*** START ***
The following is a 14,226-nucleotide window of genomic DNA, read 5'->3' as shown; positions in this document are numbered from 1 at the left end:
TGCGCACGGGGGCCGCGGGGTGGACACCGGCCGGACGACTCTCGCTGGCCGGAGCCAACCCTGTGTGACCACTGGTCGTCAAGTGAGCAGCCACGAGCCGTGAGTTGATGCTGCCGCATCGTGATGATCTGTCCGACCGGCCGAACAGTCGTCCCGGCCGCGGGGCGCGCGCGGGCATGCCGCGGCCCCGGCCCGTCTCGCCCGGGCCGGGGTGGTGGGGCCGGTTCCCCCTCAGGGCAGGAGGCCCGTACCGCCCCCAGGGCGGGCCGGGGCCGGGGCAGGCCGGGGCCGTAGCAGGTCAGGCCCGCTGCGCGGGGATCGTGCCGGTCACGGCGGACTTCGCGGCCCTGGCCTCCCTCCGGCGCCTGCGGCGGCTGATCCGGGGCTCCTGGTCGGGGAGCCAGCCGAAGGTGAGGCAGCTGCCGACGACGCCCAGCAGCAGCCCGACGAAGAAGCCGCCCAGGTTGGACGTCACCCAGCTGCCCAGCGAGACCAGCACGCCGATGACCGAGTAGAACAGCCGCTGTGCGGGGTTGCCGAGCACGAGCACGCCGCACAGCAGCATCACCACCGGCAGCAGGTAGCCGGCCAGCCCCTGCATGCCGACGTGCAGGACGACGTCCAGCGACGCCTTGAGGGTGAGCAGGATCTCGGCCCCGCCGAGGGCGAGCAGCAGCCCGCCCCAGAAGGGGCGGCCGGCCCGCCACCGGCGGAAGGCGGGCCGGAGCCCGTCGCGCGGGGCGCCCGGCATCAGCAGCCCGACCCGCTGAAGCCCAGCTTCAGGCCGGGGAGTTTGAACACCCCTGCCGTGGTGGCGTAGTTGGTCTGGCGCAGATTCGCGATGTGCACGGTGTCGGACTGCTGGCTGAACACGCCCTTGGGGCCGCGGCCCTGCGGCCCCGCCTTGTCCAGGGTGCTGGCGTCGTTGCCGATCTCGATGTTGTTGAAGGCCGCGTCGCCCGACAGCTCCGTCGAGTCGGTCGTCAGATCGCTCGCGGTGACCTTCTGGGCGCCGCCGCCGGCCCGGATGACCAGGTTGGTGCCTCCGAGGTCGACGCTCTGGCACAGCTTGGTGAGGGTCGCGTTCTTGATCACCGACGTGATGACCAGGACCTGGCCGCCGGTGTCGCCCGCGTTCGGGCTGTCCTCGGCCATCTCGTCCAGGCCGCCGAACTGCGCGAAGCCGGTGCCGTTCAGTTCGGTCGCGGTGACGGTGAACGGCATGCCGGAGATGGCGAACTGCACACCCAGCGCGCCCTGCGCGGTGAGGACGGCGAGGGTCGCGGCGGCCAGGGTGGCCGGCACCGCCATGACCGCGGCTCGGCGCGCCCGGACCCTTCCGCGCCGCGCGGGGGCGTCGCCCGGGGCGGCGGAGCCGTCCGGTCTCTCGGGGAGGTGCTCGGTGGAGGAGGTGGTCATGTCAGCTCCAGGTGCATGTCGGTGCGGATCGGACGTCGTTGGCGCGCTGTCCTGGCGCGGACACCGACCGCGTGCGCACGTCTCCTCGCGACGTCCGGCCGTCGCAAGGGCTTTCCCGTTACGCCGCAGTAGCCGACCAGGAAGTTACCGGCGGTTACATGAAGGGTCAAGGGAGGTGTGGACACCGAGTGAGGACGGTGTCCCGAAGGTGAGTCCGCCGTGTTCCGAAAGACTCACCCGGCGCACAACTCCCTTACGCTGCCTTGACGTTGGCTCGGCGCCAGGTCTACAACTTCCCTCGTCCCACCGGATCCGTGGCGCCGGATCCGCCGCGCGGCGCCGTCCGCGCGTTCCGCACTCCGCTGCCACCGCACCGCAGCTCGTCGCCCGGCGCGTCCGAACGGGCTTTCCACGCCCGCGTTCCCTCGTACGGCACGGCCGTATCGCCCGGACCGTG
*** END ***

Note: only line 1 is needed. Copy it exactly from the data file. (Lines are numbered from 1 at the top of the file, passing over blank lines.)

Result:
The following is a 14,226-nucleotide window of genomic DNA, read 5'->3' as shown; positions in this document are numbered from 1 at the left end: